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    Fresh Seafood Trends: Familiar Fins Factor Heavily on Annual Top 10 List

    Americans ate 15.8 pounds of seafood per capita in 2009, down slightly from 16 pounds in 2008, and just 10 varieties made up more than 88 percent of that consumption, according to the recently released National Fisheries Institute’s (NFI) “Top Ten” 2009 seafood consumption list.

    Familiar Fins Factor Heavily on Annual Top 10 List

    Americans ate 15.8 pounds of seafood per capita in 2009, down slightly from 16 pounds in 2008, and just 10 varieties made up more than 88 percent of that consumption, according to the recently released National Fisheries Institute’s (NFI) “Top Ten” 2009 seafood consumption list.

    The top eight spots on the list remained unchanged from 2008, with shrimp leading the way, at 4.1 pounds per capita, accounting for more than one-quarter of the 15.8 pounds of seafood that the average American consumer enjoyed in 2009. Shrimp consumption remained steady from 2008 to 2009.

    Canned tuna held on to the No. 2 spot, at 2.5 pounds, which is 0.3 fewer pounds than the total recorded in 2008. Consumption of salmon, the No. 3-ranked species, increased from 1.84 pounds to 2.04 pounds per capita.

    Alaska Pollock came in at No. 4, at 1.454 pounds, up from 1.34 pounds in 2008. Tilapia is hot on its heels at No. 5, up slightly to 1.208 pounds. The next five spots belong to catfish (0.849 pounds), crab (0.594 pounds), cod (0.419 pounds) and clams (0.413 pounds.

    The final spot revealed the only major surprise -- newcomer pangasius, a catfish-like species farmed in Vietnam -- which made its debut on the top 10 list with 0.356 pounds consumed per capita. Flatfish dropped out of the top 10.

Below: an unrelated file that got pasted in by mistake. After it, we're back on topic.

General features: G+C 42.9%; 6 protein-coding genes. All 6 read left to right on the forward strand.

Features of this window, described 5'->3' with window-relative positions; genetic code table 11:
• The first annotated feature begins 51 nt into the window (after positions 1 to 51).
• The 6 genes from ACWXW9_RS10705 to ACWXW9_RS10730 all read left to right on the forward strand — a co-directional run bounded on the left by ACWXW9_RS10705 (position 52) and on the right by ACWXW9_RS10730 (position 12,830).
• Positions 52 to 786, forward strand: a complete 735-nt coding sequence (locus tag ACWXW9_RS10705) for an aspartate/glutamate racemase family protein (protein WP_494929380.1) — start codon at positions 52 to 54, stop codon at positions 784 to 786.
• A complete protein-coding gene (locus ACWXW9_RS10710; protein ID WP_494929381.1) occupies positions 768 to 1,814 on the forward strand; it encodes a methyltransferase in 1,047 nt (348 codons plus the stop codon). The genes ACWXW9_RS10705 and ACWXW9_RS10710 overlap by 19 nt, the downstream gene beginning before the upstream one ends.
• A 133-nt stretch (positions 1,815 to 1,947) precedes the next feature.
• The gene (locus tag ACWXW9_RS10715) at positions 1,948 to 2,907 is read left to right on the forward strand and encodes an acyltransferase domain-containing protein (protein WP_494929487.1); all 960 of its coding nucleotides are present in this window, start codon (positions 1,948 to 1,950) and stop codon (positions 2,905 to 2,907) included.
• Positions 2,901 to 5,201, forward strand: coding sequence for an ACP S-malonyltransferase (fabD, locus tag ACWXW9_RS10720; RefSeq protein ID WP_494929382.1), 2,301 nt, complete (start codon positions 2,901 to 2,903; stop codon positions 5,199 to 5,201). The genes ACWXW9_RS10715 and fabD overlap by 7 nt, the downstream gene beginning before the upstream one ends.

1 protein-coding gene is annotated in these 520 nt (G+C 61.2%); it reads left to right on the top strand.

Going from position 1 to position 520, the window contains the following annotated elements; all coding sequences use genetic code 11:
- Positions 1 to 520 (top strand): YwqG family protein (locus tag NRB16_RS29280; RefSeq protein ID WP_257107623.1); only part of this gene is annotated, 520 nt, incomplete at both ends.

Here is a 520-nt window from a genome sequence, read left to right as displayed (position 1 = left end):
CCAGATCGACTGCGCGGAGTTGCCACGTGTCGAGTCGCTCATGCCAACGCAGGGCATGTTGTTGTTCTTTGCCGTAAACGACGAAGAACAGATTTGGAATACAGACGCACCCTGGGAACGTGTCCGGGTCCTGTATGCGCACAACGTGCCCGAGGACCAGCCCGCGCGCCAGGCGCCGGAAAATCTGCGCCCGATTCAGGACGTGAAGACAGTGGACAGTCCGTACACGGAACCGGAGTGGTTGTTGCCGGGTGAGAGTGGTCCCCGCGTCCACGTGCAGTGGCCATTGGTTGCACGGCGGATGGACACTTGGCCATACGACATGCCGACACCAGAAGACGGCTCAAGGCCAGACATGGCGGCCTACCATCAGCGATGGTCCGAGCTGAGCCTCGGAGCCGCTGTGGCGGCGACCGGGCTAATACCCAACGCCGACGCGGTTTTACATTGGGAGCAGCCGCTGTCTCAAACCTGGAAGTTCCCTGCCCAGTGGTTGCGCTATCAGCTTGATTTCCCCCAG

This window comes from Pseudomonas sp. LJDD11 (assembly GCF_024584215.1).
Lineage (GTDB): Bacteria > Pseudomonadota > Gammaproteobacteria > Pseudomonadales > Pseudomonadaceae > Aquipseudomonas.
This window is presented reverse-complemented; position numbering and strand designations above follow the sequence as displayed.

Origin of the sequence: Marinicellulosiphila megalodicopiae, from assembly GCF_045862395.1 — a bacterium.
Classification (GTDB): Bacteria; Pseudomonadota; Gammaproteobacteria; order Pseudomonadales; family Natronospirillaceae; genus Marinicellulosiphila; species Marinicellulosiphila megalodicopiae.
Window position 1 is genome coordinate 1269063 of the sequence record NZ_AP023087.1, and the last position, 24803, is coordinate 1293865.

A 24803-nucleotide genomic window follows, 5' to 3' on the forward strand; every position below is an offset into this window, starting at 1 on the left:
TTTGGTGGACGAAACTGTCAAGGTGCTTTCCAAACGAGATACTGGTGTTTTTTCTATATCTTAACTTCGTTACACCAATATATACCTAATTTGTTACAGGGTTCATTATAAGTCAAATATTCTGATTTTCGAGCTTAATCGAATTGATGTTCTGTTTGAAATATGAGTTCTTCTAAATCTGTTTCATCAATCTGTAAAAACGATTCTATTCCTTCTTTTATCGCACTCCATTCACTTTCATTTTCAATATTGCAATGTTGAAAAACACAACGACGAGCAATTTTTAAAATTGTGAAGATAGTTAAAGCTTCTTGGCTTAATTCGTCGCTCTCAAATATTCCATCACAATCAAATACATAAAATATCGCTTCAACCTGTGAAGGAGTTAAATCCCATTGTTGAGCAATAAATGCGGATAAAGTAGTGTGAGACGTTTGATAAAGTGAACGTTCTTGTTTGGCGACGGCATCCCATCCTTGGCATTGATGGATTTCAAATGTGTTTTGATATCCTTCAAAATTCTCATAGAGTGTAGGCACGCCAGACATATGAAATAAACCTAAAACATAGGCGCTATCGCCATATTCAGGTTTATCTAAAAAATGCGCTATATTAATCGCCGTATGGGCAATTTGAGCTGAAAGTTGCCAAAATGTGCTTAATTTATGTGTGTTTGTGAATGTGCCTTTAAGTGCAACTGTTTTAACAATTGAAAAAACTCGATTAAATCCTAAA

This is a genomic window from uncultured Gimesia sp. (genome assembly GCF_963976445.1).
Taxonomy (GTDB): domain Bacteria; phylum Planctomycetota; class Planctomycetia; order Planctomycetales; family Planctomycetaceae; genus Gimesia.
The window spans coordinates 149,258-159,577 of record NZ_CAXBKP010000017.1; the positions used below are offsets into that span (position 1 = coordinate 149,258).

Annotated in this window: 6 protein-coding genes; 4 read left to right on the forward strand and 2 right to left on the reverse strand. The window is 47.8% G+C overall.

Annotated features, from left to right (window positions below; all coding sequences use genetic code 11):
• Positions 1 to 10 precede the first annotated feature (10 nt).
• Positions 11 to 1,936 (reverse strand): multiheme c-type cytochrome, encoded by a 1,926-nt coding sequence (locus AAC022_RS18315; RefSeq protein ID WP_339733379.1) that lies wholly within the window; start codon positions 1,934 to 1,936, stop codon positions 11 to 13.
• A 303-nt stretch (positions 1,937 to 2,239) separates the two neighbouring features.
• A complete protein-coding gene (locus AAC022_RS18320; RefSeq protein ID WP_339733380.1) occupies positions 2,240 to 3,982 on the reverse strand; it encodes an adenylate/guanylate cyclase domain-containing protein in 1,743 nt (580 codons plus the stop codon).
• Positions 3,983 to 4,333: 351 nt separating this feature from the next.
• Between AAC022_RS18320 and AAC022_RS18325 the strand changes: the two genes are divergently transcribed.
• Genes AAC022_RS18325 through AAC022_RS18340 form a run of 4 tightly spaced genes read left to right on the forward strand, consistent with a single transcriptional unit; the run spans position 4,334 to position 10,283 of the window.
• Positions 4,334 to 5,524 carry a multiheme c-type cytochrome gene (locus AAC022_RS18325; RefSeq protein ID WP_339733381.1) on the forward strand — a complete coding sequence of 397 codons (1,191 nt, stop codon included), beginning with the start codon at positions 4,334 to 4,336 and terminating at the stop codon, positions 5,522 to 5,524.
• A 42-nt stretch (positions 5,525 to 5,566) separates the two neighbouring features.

2008   2009

    Shrimp

    4.1

    Shrimp

    4.1

    Canned Tuna

    2.8

    Canned Tuna

    2.5

    Salmon

    1.84

    Salmon

    2.04

    Alaska Pollock

    1.34

    Alaska Pollock

    1.454

    Tilapia

    1.19

    Tilapia

    1.208

    Catfish

    0.92

    Catfish

    0.849

    Crab

    0.61

    Crab

    0.594

    Cod

    0.44

    Cod

    0.419

    Flatfish

    0.43

    Clams

    0.413

    Clams

    0.42

    Pangasius

    0.356

    Total consumption actually increased by 45 million pounds, or about 1 percent; however, per capita consumption declined because of population growth.

    “From a public health perspective, it’s imperative that Americans eat more fish,” said Jennifer McGuire, the registered dietitian at Washington-based NFI. “This is a message we expect to see front and center when federal health experts release the new Dietary Guidelines for Americans this year -- the familiar food pyramid program. While we anticipate hearing a lot about eating less salt and not as much saturated fat, when it comes to seafood, more is better.”

    Once again, Dutch Harbor-Unalaska, Alaska, was the nation’s No. 1 fishing port in terms of volume, at 506.3 million pounds, while New Bedford, Mass., was the No. 1 fishing port in terms of value, at $249.2 million.

    For more information, visit www.AboutSeafood.com.

     

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